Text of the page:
I just wrapped up my fifth consecutive week of 70+ miles--all at MAF (maximum aerobic function). For a few days there I had to run on feel since my still fairly new Garmin heart rate monitor broke on me. The good news is that Garmin provided me with a free replacement monitor. That's what I call standing by your product and looking after your customers. So, I'm now back to wearing my HR monitor and running at MAF.
I'd say I'm laying a really good base for the Leadville 100 right now. What I'm doing now is more or less a page from my old playbook. I used to base build on about 70 miles a week (mostly at MAF pace though at the time I didn't even know what MAF was), and then cut back for a few weeks (to about 50-60 miles/week) before really ramping up to triple digits and starting to work in some specific, purposeful quality. The good news is that I'm running 70 miles a week without really suffering any ill effects. Hell, even my foot is getting much better (which I attribute to a really awesome physical therapist who's pulled the fat out of the fire on more than one occasion). Sure, I have some days when I'm tired and flat, but overall what I'm doing now has me in the "safe" zone. For me, 70 miles a week is pretty turn-key and it's not that hard. Even better, it helps get me prepared for what's to come.
I genuinely believe I can be a fairly decent ultra-distance runner if two things happen: 1) I'm healthy/injury-free and 2) I make the life choices necessary to run big volume. We could also add "on-course training" to that list, as well. Over the past few years I've run decent volume (80-90 miles/week) in my Leadville ramp-ups but not the volume I used to run--because I chose not to. And I've seen my results go downhill. So, really, to me my problem is obvious: I haven't been running enough. If Leadville means as much to me as I say it does, then I simply need to make the requisite choices and run big volume--which I'm in the process of doing.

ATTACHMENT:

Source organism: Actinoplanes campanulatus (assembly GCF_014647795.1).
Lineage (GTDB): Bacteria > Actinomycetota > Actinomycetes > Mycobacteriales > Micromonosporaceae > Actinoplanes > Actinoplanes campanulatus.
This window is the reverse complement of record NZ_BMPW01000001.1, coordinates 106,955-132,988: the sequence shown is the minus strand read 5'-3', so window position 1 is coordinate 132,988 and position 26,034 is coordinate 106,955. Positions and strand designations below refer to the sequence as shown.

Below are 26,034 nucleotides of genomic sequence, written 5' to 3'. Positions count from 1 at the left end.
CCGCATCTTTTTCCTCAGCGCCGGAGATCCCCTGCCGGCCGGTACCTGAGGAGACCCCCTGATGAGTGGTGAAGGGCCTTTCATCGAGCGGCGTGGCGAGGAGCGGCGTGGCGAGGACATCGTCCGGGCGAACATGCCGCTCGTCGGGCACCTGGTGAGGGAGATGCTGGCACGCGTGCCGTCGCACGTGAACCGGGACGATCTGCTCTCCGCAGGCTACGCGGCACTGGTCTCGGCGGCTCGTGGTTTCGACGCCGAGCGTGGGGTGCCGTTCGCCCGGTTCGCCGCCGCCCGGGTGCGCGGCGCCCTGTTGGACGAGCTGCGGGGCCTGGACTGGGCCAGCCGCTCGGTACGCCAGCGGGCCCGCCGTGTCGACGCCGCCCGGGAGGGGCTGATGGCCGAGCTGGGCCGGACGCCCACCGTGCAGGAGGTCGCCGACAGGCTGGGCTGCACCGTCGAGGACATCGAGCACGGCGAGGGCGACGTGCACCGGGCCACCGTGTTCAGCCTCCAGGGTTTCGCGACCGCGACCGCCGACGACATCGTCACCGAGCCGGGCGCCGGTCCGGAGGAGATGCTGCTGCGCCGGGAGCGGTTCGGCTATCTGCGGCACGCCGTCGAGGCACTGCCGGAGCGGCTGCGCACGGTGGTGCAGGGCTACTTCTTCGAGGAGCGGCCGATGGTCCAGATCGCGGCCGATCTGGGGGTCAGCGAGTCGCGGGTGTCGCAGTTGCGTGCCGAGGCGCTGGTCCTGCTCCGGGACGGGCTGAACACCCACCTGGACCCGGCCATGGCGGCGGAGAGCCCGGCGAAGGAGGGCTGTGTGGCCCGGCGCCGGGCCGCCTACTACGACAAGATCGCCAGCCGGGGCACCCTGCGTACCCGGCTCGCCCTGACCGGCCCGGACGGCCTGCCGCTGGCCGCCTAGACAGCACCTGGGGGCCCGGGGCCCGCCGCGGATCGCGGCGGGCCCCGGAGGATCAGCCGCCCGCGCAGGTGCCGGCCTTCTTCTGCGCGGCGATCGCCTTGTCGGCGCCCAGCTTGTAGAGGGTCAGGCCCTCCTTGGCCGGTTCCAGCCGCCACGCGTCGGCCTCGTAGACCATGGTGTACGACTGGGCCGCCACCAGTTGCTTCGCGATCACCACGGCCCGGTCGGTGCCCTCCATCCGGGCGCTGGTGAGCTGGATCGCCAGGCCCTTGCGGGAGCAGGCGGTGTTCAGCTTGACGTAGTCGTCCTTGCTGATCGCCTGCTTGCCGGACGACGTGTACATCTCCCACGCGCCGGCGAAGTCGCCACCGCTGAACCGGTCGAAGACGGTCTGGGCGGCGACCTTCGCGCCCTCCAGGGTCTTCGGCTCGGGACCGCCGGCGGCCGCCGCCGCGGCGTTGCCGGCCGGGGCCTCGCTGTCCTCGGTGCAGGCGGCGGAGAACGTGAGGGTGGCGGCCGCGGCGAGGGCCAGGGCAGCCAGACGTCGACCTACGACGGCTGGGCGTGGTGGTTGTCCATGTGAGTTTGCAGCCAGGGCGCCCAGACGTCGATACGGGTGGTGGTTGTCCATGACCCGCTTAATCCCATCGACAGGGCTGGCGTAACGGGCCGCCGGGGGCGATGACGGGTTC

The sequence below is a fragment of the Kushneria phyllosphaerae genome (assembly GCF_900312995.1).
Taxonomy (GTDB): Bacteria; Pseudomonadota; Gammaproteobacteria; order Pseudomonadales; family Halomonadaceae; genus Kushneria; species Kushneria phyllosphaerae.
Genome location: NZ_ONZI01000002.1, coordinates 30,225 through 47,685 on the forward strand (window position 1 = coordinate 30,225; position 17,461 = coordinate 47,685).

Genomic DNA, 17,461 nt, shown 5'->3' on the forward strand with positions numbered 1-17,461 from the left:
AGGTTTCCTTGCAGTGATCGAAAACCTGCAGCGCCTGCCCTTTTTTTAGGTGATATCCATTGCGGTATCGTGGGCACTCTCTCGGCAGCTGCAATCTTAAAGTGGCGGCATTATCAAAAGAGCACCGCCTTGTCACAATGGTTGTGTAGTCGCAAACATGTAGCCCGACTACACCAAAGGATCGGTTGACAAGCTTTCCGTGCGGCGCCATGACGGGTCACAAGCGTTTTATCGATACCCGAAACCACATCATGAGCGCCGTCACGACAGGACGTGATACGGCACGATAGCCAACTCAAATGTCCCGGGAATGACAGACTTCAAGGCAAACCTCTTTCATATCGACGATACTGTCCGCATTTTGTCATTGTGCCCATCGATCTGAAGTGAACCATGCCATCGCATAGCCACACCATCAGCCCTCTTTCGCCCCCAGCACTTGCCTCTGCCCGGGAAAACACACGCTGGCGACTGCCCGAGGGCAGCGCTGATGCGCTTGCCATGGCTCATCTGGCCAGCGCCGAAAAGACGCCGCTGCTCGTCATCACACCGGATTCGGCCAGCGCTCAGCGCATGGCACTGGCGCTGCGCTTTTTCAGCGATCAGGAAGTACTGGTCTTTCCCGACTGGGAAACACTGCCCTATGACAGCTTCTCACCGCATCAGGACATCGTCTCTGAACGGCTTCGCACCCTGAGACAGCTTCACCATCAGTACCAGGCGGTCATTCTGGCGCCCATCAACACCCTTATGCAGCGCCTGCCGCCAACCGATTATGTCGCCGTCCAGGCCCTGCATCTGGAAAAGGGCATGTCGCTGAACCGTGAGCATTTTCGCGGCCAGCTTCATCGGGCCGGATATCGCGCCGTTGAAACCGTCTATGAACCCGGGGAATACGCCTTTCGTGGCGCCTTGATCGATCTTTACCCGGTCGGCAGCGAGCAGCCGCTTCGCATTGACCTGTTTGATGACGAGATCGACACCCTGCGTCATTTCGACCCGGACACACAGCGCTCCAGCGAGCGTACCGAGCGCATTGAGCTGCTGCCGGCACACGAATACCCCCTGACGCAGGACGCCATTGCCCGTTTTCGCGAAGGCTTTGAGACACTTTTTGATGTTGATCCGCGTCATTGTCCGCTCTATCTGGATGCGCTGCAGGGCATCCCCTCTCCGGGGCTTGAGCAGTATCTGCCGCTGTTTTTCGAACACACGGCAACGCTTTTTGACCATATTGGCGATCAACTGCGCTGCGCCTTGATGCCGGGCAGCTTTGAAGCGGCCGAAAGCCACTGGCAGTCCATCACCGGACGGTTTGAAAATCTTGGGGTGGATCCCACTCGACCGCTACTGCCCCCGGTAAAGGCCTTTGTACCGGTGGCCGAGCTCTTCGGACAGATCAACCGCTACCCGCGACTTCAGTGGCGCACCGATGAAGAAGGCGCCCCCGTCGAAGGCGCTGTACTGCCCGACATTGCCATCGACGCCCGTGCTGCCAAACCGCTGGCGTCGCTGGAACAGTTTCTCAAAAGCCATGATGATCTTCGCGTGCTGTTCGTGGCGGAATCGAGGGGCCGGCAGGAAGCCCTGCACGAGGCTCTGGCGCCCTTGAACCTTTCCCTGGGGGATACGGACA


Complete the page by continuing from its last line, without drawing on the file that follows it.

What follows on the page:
I see 2013 as kind of my last year of seeing what I can really do. What I can do may be really good, or it may not be that special. But I believe in my heart of hearts that if I'm healthy and putting in the miles (in the right places) I can achieve some awesome personal goals.
On Sunday I actually posted a Facebook update about my golden retriever, Nicholas, who's become my running partner. I take him out for runs a few times a week, though it's hard to run with him on the weekday mornings because it's been so damned dark outside. I prefer to take him out when it's light, when the many coyotes in our area have retreated to their shelters. But we manage to get in some runs, and on Sunday he went 7.6 miles with me--a new distance PR for him (I went on to complete a 16-miler in the snow and ice). In many ways, Nick has reenergized me. His passion for the simple art of running is inspiring and beautiful. He loves it. That's why we do this crazy sport--because we love it. It's not a job or a task; it's a passion. Sometimes we lose sight of that. For me, Nick's passion for running has been contagious. I look forward to working him up to big mountain runs.